Ecological consequences of colony structure in dynamic ant nest networks

Research output: Contribution to journalArticlepeer-review


Access to resources depends on an individual’s position within the
environment. This is particularly important to animals that invest heavily in
nest construction, such as social insects. Many ant species have a
polydomous nesting strategy: a single colony inhabits several spatially
separated nests, often exchanging resources between the nests. Different
nests in a polydomous colony potentially have differential access to
resources, but the ecological consequences of this are unclear. In this
study, we investigate how nest survival and budding in polydomous wood
ant (Formica lugubris) colonies are affected by being part of a multi-nest
system. Using field data and novel analytical approaches combining
survival models with dynamic network analysis, we show that the survival
and budding of nests within a polydomous colony is affected by their
position in the nest-network structure. Specifically, we find that the flow of
resources through a nest, which is based on its position within the wider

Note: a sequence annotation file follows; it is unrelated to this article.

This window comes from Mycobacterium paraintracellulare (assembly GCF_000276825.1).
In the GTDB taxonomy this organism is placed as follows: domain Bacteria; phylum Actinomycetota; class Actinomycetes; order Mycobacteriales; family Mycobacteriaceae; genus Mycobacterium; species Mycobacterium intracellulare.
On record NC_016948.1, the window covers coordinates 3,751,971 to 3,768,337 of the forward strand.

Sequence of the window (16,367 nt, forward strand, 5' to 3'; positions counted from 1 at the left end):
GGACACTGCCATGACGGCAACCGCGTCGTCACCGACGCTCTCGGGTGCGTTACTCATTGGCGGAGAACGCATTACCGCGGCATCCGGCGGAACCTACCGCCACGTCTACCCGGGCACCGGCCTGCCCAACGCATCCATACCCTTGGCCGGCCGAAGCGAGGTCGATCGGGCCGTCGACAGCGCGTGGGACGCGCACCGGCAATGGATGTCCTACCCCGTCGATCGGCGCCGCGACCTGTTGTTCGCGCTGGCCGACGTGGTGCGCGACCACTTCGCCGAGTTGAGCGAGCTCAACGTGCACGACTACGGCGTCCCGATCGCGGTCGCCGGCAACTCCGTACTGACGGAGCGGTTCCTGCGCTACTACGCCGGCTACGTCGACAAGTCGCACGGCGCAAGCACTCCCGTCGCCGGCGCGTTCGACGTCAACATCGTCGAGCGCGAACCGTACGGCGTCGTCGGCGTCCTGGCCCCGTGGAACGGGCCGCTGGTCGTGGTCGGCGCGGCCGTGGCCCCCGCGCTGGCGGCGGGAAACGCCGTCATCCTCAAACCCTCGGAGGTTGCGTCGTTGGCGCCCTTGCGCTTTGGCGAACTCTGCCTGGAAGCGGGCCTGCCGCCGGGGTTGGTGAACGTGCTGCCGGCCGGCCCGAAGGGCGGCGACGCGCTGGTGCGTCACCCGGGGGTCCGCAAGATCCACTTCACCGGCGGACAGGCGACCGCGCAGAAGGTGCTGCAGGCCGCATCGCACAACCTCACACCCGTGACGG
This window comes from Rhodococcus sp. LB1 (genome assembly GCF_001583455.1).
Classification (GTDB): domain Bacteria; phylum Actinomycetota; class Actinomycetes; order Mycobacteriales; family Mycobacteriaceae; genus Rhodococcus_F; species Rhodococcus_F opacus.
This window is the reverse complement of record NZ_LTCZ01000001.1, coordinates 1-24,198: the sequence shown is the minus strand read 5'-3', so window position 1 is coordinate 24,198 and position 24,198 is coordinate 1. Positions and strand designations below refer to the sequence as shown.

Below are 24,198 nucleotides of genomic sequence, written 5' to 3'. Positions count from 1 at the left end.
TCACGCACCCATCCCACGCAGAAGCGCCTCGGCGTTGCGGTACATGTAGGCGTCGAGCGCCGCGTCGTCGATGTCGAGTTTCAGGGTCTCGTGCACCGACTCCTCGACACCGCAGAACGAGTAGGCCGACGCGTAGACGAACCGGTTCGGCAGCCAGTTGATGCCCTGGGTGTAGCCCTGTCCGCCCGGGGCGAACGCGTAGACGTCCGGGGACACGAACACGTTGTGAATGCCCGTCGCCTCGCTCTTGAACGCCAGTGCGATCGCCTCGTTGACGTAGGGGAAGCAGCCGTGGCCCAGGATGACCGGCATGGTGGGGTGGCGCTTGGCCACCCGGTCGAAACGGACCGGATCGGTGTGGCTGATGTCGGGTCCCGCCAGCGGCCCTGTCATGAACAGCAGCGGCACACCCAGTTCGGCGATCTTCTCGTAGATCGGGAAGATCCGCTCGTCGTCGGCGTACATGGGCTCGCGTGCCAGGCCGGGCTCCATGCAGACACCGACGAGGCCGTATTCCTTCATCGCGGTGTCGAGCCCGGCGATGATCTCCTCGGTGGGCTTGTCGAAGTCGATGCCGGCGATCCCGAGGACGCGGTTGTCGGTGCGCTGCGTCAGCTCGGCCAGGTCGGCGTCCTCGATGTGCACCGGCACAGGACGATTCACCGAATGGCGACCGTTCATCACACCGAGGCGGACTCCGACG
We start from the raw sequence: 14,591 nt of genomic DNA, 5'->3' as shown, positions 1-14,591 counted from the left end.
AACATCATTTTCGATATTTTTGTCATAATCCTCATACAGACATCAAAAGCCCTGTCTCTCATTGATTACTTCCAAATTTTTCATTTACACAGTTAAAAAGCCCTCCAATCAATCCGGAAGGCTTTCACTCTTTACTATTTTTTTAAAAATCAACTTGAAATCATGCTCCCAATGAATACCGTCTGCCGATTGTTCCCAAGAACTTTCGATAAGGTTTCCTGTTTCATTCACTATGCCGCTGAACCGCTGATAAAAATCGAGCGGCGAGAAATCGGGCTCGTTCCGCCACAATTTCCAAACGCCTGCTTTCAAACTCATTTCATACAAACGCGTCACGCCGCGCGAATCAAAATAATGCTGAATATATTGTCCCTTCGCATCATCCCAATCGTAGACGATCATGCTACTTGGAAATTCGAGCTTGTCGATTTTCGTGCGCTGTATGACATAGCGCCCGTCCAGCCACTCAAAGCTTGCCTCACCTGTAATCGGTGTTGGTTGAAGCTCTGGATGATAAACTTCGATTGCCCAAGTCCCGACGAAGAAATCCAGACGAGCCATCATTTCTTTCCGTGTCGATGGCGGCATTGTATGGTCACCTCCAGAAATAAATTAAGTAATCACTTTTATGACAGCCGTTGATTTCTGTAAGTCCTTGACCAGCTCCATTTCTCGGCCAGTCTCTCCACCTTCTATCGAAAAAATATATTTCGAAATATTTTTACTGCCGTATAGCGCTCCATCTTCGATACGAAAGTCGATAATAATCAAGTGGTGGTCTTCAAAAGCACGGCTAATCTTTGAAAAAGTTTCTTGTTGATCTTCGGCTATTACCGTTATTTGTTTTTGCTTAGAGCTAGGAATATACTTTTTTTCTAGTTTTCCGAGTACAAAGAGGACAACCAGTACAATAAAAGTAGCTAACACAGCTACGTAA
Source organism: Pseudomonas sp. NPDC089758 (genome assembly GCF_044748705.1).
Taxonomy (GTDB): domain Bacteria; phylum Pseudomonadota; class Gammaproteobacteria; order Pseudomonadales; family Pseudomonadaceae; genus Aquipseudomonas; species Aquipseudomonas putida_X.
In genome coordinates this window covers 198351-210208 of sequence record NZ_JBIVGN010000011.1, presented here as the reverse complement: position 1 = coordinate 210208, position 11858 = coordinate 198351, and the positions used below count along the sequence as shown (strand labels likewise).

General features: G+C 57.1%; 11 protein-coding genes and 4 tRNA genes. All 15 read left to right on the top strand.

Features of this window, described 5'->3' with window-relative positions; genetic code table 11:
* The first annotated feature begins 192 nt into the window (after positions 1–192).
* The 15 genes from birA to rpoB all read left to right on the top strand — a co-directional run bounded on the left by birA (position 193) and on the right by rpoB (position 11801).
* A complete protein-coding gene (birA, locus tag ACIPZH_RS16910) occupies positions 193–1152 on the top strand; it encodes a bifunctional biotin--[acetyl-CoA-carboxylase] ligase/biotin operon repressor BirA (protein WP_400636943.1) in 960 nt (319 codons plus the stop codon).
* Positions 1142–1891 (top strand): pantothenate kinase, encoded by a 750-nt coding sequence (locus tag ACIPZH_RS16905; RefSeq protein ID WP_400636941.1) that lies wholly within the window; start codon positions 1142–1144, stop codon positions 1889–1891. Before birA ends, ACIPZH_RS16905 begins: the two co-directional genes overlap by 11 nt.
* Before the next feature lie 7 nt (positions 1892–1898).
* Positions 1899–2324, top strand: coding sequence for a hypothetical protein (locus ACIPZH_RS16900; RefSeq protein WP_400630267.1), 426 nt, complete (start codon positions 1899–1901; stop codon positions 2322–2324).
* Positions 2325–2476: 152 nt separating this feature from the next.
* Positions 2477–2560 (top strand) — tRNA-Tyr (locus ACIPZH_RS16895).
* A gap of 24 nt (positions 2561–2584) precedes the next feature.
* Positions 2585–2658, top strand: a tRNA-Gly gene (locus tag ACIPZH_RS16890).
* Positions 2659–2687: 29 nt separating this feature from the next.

nest-network, determines a nest’s likelihood of surviving, and of founding
new nests. Our results highlight how apparently disparate entities in a
biological system can be integrated into a functional ecological unit. We
also demonstrate how position within a dynamic network structure can
have important ecological consequences.
Original languageEnglish
Pages (from-to)1170–1180
JournalEcology and Evolution
Early online date12 Dec 2016
Publication statusPublished - 24 Jan 2017


  • polydomy
  • social organisation
  • networks
  • biological networks
  • foraging
  • cooperation
  • dynamic networks
  • survival analysis
  • ants
  • wood ants
  • social insects
  • transport networks
  • social networks

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